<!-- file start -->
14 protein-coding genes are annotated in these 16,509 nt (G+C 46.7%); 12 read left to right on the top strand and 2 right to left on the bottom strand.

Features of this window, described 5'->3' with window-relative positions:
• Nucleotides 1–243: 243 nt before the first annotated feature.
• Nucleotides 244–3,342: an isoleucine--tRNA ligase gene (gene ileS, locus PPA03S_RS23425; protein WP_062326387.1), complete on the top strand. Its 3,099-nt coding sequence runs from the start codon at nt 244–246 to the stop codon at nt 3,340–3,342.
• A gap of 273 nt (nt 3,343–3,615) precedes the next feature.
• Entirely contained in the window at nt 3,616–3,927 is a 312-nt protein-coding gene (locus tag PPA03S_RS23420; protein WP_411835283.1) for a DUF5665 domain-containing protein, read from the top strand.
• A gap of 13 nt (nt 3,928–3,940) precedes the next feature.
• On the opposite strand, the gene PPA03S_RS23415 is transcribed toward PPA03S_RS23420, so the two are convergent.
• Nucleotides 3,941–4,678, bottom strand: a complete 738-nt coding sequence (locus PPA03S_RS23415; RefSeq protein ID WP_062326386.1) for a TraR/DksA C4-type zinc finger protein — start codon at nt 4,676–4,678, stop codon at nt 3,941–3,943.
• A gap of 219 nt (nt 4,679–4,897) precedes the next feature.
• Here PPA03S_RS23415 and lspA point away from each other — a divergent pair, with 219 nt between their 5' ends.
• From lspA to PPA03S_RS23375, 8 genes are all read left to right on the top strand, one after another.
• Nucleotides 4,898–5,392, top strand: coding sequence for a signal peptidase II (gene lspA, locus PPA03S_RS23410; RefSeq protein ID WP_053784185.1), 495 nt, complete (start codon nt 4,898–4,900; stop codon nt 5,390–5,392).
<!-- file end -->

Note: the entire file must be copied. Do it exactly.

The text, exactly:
14 protein-coding genes are annotated in these 16,509 nt (G+C 46.7%); 12 read left to right on the top strand and 2 right to left on the bottom strand.

Features of this window, described 5'->3' with window-relative positions:
• Nucleotides 1–243: 243 nt before the first annotated feature.
• Nucleotides 244–3,342: an isoleucine--tRNA ligase gene (gene ileS, locus PPA03S_RS23425; protein WP_062326387.1), complete on the top strand. Its 3,099-nt coding sequence runs from the start codon at nt 244–246 to the stop codon at nt 3,340–3,342.
• A gap of 273 nt (nt 3,343–3,615) precedes the next feature.
• Entirely contained in the window at nt 3,616–3,927 is a 312-nt protein-coding gene (locus tag PPA03S_RS23420; protein WP_411835283.1) for a DUF5665 domain-containing protein, read from the top strand.
• A gap of 13 nt (nt 3,928–3,940) precedes the next feature.
• On the opposite strand, the gene PPA03S_RS23415 is transcribed toward PPA03S_RS23420, so the two are convergent.
• Nucleotides 3,941–4,678, bottom strand: a complete 738-nt coding sequence (locus PPA03S_RS23415; RefSeq protein ID WP_062326386.1) for a TraR/DksA C4-type zinc finger protein — start codon at nt 4,676–4,678, stop codon at nt 3,941–3,943.
• A gap of 219 nt (nt 4,679–4,897) precedes the next feature.
• Here PPA03S_RS23415 and lspA point away from each other — a divergent pair, with 219 nt between their 5' ends.
• From lspA to PPA03S_RS23375, 8 genes are all read left to right on the top strand, one after another.
• Nucleotides 4,898–5,392, top strand: coding sequence for a signal peptidase II (gene lspA, locus PPA03S_RS23410; RefSeq protein ID WP_053784185.1), 495 nt, complete (start codon nt 4,898–4,900; stop codon nt 5,390–5,392).